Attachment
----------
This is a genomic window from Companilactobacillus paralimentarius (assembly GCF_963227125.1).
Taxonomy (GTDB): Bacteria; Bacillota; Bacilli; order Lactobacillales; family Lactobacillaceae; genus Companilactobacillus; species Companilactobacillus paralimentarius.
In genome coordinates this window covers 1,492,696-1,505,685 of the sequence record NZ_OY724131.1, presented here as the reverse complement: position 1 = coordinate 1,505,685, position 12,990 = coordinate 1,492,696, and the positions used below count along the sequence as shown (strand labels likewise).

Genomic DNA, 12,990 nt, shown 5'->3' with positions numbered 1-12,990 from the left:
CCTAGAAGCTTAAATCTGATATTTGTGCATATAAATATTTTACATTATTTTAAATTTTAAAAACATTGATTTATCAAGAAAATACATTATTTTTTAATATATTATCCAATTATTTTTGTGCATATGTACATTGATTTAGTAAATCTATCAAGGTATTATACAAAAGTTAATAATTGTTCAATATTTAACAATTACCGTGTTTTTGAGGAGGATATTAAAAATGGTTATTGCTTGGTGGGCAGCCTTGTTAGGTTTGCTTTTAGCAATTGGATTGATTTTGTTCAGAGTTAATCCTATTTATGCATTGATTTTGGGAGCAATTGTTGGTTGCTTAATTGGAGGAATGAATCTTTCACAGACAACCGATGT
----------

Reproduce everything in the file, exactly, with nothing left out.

This is a genomic window from Companilactobacillus paralimentarius (assembly GCF_963227125.1).
Taxonomy (GTDB): Bacteria; Bacillota; Bacilli; order Lactobacillales; family Lactobacillaceae; genus Companilactobacillus; species Companilactobacillus paralimentarius.
In genome coordinates this window covers 1,492,696-1,505,685 of the sequence record NZ_OY724131.1, presented here as the reverse complement: position 1 = coordinate 1,505,685, position 12,990 = coordinate 1,492,696, and the positions used below count along the sequence as shown (strand labels likewise).

Genomic DNA, 12,990 nt, shown 5'->3' with positions numbered 1-12,990 from the left:
CCTAGAAGCTTAAATCTGATATTTGTGCATATAAATATTTTACATTATTTTAAATTTTAAAAACATTGATTTATCAAGAAAATACATTATTTTTTAATATATTATCCAATTATTTTTGTGCATATGTACATTGATTTAGTAAATCTATCAAGGTATTATACAAAAGTTAATAATTGTTCAATATTTAACAATTACCGTGTTTTTGAGGAGGATATTAAAAATGGTTATTGCTTGGTGGGCAGCCTTGTTAGGTTTGCTTTTAGCAATTGGATTGATTTTGTTCAGAGTTAATCCTATTTATGCATTGATTTTGGGAGCAATTGTTGGTTGCTTAATTGGAGGAATGAATCTTTCACAGACAACCGATGT